POTENTIAL NASA COMMERCIAL APPLICATIONS (Limit 1500 characters, approximately 150 words)
Brushless servomotors are essential in NASA applications such as mobile manipulation on rovers and for satellite navigation, control, and positioning where the motors must remain in active service indefinitely. Unlike stepper motors, they do not induce unwanted vibrations aboard sensitive spacecraft. And, unlike brushed motors, brushless servomotors have high torque density, add no brush friction, do not generate contaminating dust, and have much longer life times.

The use of brushless motors usually requires custom and expensive electronics that are often larger than the motors they control. This is especially true for small motors that operate below 100 watts. Frequently, the power required for the controller itself is greater than the power needed at the motor. One Fortune-100 customer is interested in purchasing initial sample units, but if technically successful, they would become a regular customer of a commercial version of the P3, thereby making these devices commercially available to NASA as affordable common-off-the-shelf (COTS) components.

POTENTIAL NON-NASA COMMERCIAL APPLICATIONS (Limit 1500 characters, approximately 150 words)
As machines become more intelligent through embedded processing and sensor fusion we expect them to do more too, improving not only industrial productivity, but our quality of life as society ages. While embedded processors and MEMS-based sensors have become tiny, highly effective, and affordable; similar improvements in servomotors have evolved more slowly. At fractional-horsepower levels the power electronics contribute significantly to total motor-system bulk and complexity. Providing smaller and more efficient servoelectronics will enable OEMs to increase the competitiveness of their products. For example, robots will become more agile with additional degrees of freedom and less mass to accelerate. New fuel-cell designs combined with ultra-high motor efficiency will enable affordable prostheses with true dexterity instead of 0 or 1 degree of freedom; and orthotics will begin to assist human motions intelligently, rather than passively bracing.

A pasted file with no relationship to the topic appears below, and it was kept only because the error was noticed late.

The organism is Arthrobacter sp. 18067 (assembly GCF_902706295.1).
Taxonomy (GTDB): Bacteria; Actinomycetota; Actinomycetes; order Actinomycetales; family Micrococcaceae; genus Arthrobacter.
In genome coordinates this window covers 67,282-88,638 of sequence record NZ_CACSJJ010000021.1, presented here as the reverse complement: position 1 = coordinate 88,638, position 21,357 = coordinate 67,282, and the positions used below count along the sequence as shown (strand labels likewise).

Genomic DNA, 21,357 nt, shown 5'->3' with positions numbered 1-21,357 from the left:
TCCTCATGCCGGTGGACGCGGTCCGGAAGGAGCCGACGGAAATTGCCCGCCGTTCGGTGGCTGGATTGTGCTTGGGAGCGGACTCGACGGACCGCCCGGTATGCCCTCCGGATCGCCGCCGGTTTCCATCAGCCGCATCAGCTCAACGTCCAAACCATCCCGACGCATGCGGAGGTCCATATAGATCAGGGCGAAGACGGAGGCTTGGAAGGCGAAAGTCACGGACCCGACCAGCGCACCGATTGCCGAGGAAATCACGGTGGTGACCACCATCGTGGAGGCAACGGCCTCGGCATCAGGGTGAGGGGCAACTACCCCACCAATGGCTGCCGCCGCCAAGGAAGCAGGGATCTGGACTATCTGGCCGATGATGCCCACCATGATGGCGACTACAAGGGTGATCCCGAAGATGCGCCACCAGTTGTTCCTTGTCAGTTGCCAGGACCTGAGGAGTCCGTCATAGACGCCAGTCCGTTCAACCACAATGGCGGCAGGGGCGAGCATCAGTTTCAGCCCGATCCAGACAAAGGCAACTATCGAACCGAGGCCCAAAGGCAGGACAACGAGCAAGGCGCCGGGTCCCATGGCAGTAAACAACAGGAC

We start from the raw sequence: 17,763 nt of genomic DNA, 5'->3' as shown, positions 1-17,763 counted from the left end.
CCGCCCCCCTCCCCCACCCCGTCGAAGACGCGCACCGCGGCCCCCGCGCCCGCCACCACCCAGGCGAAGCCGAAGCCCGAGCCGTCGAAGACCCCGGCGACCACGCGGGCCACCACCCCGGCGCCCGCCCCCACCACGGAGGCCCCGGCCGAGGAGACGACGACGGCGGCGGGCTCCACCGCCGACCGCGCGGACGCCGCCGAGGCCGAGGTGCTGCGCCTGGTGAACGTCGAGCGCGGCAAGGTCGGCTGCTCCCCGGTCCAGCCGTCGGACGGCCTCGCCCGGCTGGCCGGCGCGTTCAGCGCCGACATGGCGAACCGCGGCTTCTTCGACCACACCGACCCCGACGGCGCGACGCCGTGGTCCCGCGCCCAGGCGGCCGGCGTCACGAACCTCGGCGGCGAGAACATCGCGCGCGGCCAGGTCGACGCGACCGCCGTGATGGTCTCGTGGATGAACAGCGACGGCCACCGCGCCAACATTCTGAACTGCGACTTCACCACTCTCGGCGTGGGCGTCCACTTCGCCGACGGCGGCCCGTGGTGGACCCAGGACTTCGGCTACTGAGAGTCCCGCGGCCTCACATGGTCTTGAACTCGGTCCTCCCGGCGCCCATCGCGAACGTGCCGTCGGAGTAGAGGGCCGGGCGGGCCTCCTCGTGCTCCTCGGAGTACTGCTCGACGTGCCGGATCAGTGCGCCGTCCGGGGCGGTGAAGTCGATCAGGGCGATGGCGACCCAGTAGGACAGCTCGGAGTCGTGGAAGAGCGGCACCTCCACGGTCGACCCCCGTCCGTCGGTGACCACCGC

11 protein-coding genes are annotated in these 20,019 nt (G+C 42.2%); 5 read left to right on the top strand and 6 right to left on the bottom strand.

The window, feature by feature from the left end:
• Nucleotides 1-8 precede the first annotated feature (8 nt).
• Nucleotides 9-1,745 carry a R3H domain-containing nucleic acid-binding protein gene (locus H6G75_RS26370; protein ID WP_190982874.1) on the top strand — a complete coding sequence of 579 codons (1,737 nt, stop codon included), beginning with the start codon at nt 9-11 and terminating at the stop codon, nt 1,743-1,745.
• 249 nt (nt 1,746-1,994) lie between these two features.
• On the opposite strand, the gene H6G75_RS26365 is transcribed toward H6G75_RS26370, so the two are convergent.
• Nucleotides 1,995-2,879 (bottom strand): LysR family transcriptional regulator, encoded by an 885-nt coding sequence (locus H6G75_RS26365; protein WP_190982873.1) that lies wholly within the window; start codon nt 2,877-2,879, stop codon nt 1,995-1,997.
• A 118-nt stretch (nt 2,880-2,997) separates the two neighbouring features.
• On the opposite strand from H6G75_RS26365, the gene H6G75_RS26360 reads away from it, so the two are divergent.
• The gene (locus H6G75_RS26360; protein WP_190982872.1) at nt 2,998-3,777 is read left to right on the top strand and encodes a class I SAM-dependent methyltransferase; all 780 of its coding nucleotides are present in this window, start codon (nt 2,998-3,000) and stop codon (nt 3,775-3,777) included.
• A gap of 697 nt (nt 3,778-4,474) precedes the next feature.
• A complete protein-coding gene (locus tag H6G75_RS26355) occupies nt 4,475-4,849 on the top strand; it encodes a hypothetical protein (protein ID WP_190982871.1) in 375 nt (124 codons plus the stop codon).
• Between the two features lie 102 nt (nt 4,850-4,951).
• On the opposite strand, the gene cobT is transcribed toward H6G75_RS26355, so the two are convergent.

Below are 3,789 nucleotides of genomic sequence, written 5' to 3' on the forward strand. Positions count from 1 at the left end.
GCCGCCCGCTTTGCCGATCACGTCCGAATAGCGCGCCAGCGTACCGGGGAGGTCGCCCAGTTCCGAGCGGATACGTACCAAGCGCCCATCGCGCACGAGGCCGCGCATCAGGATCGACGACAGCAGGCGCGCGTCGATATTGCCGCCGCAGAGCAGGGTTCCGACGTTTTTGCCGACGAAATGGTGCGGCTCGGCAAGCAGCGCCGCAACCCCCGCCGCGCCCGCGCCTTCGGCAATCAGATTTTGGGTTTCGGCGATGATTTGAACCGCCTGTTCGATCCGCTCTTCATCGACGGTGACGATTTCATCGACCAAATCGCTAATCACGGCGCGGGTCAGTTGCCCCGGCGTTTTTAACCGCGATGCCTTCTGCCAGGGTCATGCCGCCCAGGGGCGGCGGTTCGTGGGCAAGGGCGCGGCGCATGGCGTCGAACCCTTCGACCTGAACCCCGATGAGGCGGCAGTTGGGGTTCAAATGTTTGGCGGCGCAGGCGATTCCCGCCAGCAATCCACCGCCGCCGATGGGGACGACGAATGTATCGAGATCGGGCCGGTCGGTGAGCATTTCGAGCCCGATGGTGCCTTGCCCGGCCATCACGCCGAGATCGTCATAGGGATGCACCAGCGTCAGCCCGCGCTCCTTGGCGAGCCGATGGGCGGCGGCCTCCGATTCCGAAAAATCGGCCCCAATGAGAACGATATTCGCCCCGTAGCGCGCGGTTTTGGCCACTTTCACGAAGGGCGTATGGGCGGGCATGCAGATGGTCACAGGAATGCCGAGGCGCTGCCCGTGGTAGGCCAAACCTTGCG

TECHNOLOGY TAXONOMY MAPPING (NASA's technology taxonomy has been developed by the SBIR-STTR program to disseminate awareness of proposed and awarded R/R&D in the agency. It is a listing of over 100 technologies, sorted into broad categories, of interest to NASA.)
Actuators & Motors
Attitude Determination & Control
Autonomous Control (see also Control & Monitoring)
Isolation/Protection/Shielding (Acoustic, Ballistic, Dust, Radiation, Thermal)
Maneuvering/Stationkeeping/Attitude Control Devices
Navigation & Guidance
Positioning (Attitude Determination, Location X-Y-Z)
Robotics (see also Control & Monitoring; Sensors)
Telemetry (see also Control & Monitoring)
Telemetry/Tracking (Cooperative/Noncooperative; see also Planetary Navigation, Tracking, & Telemetry)

Form Generated on 04-26-16 15:14